Hawaii’s Kilauea volcano “paused” after erupting in remote part of national park


Hawaii’s Kilauea volcano erupted early Monday morning, but officials said the eruption on the state’s Big Island didn’t pose an immediate threat to human life or critical infrastructure.

The U.S. Geological Survey’s Hawaiian Volcano Observatory warned after 2 a.m. HST of the potential for volcanic ash to shoot into the atmosphere, which can damage planes. About six hours later, just before 8:30 a.m., the observatory said the eruption posed less of a threat, with minor or no ash emissions expected.

The eruption was happening in a remote location of Hawaii Volcanoes National Park and was “low in eruptive volume,” the observatory said. Gas emissions and rock fragments ejected from the volcano into the air, known as tephra, were the primary hazards from the eruption, the observatory said.

A few hours later, another observatory said the eruption had “paused”:

The USGS observatory said Monday’s activity was limited to the area around Kilauea’s summit and the southern part of its caldera, the term for the large bowl-shaped depressions that form on volcanoes. According to the agency, the eruption started around 12:30 a.m. about 2.5 miles southwest of the caldera.

A glow seen in webcam images indicated lava was erupting from fissures in the area, the observatory said. Later, in the early morning light, the U.S. Geological Survey captured an aerial image of lava shooting up from the fissures.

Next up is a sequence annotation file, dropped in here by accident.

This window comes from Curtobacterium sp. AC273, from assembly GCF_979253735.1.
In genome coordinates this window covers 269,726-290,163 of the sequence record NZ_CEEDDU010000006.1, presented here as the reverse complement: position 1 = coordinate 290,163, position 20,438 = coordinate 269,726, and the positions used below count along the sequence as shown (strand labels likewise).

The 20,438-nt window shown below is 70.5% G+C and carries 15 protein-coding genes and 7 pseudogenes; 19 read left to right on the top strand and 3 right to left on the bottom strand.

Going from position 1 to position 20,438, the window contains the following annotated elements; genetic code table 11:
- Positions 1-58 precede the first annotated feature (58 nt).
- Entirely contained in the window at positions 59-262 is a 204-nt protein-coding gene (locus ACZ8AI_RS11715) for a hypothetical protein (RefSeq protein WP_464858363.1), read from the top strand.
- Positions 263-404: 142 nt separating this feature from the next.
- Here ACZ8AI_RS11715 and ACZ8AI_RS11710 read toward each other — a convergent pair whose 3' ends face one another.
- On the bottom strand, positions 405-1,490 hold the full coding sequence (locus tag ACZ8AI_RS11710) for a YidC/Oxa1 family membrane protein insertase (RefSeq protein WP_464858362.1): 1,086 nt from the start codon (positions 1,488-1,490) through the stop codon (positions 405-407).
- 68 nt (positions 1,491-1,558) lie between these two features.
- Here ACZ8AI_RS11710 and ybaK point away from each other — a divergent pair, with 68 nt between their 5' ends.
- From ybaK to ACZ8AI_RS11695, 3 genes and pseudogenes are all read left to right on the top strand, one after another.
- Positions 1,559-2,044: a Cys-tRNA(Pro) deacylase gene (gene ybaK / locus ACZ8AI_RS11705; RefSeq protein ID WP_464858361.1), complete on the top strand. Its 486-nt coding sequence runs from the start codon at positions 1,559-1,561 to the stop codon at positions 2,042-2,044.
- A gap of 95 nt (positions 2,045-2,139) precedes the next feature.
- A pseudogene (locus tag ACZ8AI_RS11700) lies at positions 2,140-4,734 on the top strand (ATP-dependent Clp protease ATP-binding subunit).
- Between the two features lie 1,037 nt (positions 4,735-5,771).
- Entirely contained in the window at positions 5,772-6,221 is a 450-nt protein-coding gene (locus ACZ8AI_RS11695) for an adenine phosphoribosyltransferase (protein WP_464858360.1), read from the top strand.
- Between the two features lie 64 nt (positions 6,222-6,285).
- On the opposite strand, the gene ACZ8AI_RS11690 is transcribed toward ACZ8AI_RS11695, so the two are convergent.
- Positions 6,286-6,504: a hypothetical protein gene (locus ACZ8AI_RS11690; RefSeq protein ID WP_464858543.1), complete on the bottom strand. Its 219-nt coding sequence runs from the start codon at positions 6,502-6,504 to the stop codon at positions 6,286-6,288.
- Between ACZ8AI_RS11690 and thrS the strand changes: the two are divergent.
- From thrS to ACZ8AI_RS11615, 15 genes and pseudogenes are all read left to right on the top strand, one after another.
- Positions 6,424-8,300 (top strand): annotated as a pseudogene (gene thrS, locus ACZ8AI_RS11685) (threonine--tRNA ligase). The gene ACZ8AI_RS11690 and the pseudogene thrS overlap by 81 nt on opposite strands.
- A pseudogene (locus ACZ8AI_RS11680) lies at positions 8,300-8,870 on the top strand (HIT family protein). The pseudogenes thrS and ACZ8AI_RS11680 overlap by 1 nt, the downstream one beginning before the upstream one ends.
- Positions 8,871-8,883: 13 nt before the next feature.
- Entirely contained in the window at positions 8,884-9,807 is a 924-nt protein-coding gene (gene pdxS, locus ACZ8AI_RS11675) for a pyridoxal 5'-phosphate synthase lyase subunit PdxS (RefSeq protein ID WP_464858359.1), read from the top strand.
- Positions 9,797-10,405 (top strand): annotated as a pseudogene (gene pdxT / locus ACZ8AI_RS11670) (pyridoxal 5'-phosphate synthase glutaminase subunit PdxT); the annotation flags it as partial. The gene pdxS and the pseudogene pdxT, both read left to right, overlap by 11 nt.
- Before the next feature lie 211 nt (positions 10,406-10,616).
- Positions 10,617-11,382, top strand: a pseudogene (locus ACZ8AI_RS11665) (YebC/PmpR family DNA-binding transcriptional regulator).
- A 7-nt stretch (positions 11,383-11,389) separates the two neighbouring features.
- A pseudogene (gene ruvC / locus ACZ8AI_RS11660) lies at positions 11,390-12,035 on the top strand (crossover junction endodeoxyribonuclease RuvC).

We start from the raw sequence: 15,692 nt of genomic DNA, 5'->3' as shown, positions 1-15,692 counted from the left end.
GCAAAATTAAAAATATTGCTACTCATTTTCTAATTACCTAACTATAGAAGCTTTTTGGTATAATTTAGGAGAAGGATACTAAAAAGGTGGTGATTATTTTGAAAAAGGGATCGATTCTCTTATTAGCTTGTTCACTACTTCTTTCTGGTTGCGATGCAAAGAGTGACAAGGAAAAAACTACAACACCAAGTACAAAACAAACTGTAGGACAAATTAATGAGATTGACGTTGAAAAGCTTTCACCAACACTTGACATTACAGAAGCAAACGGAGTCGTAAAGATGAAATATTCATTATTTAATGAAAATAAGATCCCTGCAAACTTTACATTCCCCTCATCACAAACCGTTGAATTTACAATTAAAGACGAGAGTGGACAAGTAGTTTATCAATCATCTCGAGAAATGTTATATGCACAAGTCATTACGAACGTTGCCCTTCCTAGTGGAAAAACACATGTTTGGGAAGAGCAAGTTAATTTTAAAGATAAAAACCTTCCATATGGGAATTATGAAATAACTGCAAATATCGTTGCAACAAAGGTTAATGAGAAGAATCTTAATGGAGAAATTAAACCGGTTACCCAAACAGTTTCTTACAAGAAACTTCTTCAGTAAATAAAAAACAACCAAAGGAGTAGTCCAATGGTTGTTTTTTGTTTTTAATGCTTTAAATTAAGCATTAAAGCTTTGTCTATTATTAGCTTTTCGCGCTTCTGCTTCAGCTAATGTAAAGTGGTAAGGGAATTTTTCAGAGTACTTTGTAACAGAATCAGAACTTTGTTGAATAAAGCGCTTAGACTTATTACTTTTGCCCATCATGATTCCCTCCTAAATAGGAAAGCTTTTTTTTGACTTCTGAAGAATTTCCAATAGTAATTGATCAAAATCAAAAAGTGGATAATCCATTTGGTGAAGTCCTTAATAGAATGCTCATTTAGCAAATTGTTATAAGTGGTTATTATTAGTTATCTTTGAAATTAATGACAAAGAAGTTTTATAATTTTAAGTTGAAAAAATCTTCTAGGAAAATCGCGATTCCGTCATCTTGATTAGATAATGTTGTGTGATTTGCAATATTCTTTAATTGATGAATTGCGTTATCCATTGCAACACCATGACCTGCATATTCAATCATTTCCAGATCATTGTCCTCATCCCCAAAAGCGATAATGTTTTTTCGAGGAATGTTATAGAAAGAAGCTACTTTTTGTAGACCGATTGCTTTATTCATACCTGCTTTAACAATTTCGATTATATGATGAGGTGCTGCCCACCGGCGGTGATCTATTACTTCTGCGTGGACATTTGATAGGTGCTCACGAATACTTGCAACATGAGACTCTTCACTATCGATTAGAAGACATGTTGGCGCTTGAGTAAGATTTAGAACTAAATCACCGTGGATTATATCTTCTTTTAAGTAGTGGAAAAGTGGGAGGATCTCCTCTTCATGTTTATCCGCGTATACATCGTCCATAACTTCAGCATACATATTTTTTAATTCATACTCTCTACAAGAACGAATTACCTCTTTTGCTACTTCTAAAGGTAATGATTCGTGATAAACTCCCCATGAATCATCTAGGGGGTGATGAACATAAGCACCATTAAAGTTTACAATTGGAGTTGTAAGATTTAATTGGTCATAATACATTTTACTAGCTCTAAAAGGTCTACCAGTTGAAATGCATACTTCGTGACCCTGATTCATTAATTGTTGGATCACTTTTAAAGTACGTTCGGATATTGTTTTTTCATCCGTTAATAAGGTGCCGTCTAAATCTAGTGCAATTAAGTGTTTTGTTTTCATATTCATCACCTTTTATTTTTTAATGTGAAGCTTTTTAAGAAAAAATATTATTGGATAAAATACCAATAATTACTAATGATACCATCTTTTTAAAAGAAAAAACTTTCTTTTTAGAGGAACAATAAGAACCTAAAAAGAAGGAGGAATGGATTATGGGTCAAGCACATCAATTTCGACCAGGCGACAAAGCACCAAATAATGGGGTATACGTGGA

Eruptions release high amounts of volcanic gas, which includes sulfur dioxide. The gas reacts with the atmosphere to create volcanic smog, known as vog, which can cause airborne health hazards for people and damage plants, according to the observatory.

An aerial image shows Kilauea volcano erupting in Hawaii Volcanoes National Park, June 3, 2024.
An aerial image shows Kilauea volcano erupting in Hawaii Volcanoes National Park, June 3, 2024.

U.S. Geological Survey

The last eruption on Kilauea was in September 2023 and lasted for a week, according to the U.S. Geological Survey. There hasn’t been an eruption in the area of Monday’s activity in nearly 50 years. The December 1974 eruption lasted about six hours, the observatory said. It wasn’t immediately possible for the agency to say how long Monday’s eruption would last.

The eruption was preceded by an increase in seismic activity at Kilauea’s summit Sunday, an indication that magma was moving below the surface, according to the observatory.

In one eight-hour period, there were approximately 250 earthquakes beneath Kilauea’s summit region, according to the observatory. The most powerful quake was magnitude 4.1 on Sunday night.

The plume from Kilauea volcano's eruption is seen during the early morning hours of June 3, 2024.
The plume from Kilauea volcano’s eruption is seen during the early morning hours of June 3, 2024.

U.S. Geological Survey image by D.A. Phillips

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